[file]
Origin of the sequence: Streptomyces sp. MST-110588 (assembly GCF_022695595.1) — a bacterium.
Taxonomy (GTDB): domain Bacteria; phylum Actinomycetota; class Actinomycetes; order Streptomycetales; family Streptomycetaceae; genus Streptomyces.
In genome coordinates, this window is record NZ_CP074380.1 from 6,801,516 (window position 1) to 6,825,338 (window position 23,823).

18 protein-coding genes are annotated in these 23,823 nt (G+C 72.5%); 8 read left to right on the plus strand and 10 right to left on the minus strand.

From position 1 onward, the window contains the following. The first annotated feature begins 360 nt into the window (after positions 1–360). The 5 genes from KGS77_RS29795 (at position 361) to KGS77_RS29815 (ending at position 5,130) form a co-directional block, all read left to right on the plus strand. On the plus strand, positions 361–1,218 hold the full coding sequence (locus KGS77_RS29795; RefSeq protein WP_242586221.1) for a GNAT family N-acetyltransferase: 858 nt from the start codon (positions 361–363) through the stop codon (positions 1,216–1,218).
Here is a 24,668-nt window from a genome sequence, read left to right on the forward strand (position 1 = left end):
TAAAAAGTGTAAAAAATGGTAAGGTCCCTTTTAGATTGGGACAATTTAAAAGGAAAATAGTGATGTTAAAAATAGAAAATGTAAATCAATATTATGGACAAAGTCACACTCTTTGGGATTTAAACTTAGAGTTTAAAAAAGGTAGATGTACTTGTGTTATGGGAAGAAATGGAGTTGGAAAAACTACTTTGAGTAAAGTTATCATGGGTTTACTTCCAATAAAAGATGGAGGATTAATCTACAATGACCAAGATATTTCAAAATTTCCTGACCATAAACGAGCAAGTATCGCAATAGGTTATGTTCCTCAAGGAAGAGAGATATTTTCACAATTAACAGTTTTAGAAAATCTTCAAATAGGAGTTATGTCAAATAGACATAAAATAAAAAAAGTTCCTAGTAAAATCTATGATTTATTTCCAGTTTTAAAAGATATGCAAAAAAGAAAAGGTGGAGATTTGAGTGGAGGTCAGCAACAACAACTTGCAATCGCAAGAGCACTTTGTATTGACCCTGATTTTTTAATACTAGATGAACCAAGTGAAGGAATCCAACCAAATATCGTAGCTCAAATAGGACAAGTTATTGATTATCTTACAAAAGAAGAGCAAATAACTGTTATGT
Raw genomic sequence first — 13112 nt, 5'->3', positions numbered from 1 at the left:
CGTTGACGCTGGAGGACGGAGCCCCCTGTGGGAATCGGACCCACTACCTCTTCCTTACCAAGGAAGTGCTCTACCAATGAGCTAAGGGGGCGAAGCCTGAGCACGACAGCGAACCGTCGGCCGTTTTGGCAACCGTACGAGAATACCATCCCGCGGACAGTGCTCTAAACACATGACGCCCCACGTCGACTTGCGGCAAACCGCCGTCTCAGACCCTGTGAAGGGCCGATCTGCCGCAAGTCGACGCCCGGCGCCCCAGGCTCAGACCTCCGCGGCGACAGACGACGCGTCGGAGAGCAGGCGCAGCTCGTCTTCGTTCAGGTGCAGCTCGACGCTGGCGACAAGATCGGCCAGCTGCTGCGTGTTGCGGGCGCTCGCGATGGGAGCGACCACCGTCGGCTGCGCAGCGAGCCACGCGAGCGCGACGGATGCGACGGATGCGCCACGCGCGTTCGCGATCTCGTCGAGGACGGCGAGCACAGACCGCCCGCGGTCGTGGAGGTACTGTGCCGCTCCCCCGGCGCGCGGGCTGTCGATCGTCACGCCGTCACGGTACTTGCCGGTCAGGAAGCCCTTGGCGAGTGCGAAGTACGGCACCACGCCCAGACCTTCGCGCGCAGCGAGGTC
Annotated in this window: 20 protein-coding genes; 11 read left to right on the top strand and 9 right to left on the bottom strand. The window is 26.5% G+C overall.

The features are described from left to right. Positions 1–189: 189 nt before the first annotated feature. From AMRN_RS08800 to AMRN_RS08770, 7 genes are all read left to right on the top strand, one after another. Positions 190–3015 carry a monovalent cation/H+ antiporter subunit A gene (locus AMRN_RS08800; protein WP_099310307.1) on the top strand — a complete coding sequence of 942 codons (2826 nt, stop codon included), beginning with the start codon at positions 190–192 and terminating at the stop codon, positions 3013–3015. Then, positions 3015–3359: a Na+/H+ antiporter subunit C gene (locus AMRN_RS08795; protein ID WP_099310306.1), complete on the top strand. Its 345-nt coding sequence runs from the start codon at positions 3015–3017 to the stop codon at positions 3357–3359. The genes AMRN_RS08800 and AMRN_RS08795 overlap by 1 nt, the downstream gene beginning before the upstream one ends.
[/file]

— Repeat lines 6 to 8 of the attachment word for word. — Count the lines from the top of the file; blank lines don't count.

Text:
Here is a 24,668-nt window from a genome sequence, read left to right on the forward strand (position 1 = left end):
TAAAAAGTGTAAAAAATGGTAAGGTCCCTTTTAGATTGGGACAATTTAAAAGGAAAATAGTGATGTTAAAAATAGAAAATGTAAATCAATATTATGGACAAAGTCACACTCTTTGGGATTTAAACTTAGAGTTTAAAAAAGGTAGATGTACTTGTGTTATGGGAAGAAATGGAGTTGGAAAAACTACTTTGAGTAAAGTTATCATGGGTTTACTTCCAATAAAAGATGGAGGATTAATCTACAATGACCAAGATATTTCAAAATTTCCTGACCATAAACGAGCAAGTATCGCAATAGGTTATGTTCCTCAAGGAAGAGAGATATTTTCACAATTAACAGTTTTAGAAAATCTTCAAATAGGAGTTATGTCAAATAGACATAAAATAAAAAAAGTTCCTAGTAAAATCTATGATTTATTTCCAGTTTTAAAAGATATGCAAAAAAGAAAAGGTGGAGATTTGAGTGGAGGTCAGCAACAACAACTTGCAATCGCAAGAGCACTTTGTATTGACCCTGATTTTTTAATACTAGATGAACCAAGTGAAGGAATCCAACCAAATATCGTAGCTCAAATAGGACAAGTTATTGATTATCTTACAAAAGAAGAGCAAATAACTGTTATGT
Raw genomic sequence first — 13112 nt, 5'->3', positions numbered from 1 at the left: